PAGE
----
The problem, in reality, was an easy one to solve. I didn't know how anyone hadn't come up with it long before that particular evening. Like most drinkers, "Sully" didn't like to drink on a full stomach, after eating a big meal...so the solution was - "feed the man!" And feed him a big meal I did!
Peace settled over the bar once again...all was well. The regulars sat at their regular spot without fear of having to move...and then move again....ad infinitum...
Pub regulars are an interesting lot.
When I was cooking at the “Town & Country Hotel-Motel” in Collinsville, the coal-mining town, back in the mid-90s, regulars had their regular spot at the bar, too.
Two of the pub’s most regular regulars reminded me of “Heckle and Jeckle”, the unforgettable pair of mischievous, talking magpies created by Terrytoon Animation Studio back in 1946. “Heckle and Jeckle” kept us kids entertained throughout the Fifties at the Saturday afternoon matinees.
The Collinsville “Heckle” and “Jeckle” arrived promptly at 10 am, each morning...at pub’s opening...without fail, and there they sat for a few hours. They were usually gone by 1 pm or, at the latest, 1.30 pm.
Each time I walked from the kitchen to one of the cold rooms to get whatever I needed for cooking purposes, I would see them at the far end of the hallway, across the bar. We’d nod, smile and give a wave each time.
Then panic hit the pub one morning! The clock struck 10, and to everyone’s surprise, only one of the old “magpies” turned up! Time passed and the missing bloke was still missing. It was something that had never happened before! Upon investigation, of “Jeckle” who had turned up as usual, he had no idea where his mate was; nothing to offer to shed light on the mystery.
A search party was being formed, but fortunately, the following morning “Heckle” returned to his place at the bar, at 10 am. Everyone descended upon him, firing question left, right and centre. There was no escaping the third degree. He’d had a doctor’s appointment in Bowen the previous day, and had forgotten to tell anyone!
A harsh lesson was learned by him that day...and he never repeated a similar misdemeanour again!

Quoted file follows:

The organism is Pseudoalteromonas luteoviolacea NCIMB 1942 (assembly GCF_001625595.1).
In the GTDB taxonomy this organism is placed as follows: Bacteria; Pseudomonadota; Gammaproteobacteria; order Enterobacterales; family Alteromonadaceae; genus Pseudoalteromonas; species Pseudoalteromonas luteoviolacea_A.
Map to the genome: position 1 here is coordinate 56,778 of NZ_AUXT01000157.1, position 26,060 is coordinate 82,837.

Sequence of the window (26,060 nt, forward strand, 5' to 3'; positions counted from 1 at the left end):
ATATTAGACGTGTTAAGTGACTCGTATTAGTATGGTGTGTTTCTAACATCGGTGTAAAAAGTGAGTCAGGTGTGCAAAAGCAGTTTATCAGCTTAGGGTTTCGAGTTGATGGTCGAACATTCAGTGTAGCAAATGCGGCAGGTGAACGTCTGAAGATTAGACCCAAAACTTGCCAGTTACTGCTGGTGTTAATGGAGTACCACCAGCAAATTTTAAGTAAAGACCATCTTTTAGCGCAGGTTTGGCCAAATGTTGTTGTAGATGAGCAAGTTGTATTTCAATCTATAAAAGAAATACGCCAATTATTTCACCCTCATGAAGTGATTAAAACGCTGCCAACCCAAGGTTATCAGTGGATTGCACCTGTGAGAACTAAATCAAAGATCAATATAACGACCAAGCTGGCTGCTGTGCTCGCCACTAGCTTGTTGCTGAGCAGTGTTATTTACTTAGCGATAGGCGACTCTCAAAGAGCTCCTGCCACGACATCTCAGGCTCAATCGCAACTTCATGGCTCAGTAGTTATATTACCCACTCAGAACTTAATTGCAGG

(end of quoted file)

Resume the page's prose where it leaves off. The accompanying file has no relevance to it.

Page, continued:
Regulars are part of a pub. Regulars become part of the woodwork; and if they don’t turn up for any reason, they are missed.
Regularity is a good thing. It’s better to be a regular than irregular.
Chicken & Prunes: Add 1 chopped onion and 1tbs chopped garlic to pot; sprinkle with1tbs each paprika, cumin, powdered ginger, salt and pepper. Add 200g pitted prunes, 3/4c natural yoghurt and 1c chick/veg stock; place about 1.5kg chicken leg quarters on top; spoon liquid over chicken. Bake uncovered, in 175C oven 1 to 1-1/2hrs. Baste chicken a few times during cooking. Skim off any fat, if required.
Pork-Prune Meatballs: Combine 455g pork mince, 2tbs finely chopped prunes, 2tsp finely chopped shallots, 1tsp chopped sage, 1/4tsp ground coriander, salt, pepper and 1tbs white while; knead until mixed. Chill 45mins or overnight. In 2tbs portions, roll pork mixture into smooth balls, about 1-1/4-inch diameter. Melt butter and a little olive oil in pan; sauté meatballs in pan, not touching, over med-heat; cook about 2mins. Decrease heat; turn over balls; cook 16-18mins. Add 2tbs white wine to pan; deglaze. Transfer meatballs to platter. Remove pan from heat; add 1-1/2c thick yoghurt; whisk; stir in 2tbs chopped fresh dill; pour sauce over meatballs.
Prune-Banana-Walnut Loaf : Preheat oven, 170C. Lightly grease and line loaf tin. Place 250g roughly-chopped pitted prunes, 1tbs golden syrup and 150ml water into saucepan; gently warm, mashing prunes with back of fork; cool. In bowl, beat together 75g unsalted butter and 75g caster sugar until pale and fluffy; add 2 eggs, beating well; fold in 3 mashed, ripe bananas, 150ml milk, 100g chopped walnuts, 1tsp ground all spice and prune mixture; combine well; sift in 175g S.R. flour; gently fold into batter; spoon into loaf tin; arrange walnut halves on top; bake 50-55mins. Brush with extra syrup when still warm.
Prune-Banana-Almond Smoothie: Blend until smooth, 2 ripe bananas, 1tbsl flax seed powder (meal), 5 almonds, 5 prunes and 1 cup chilled milk; then had a further cup of milk; blend to combine well. Other non-dairy milk can be substituted.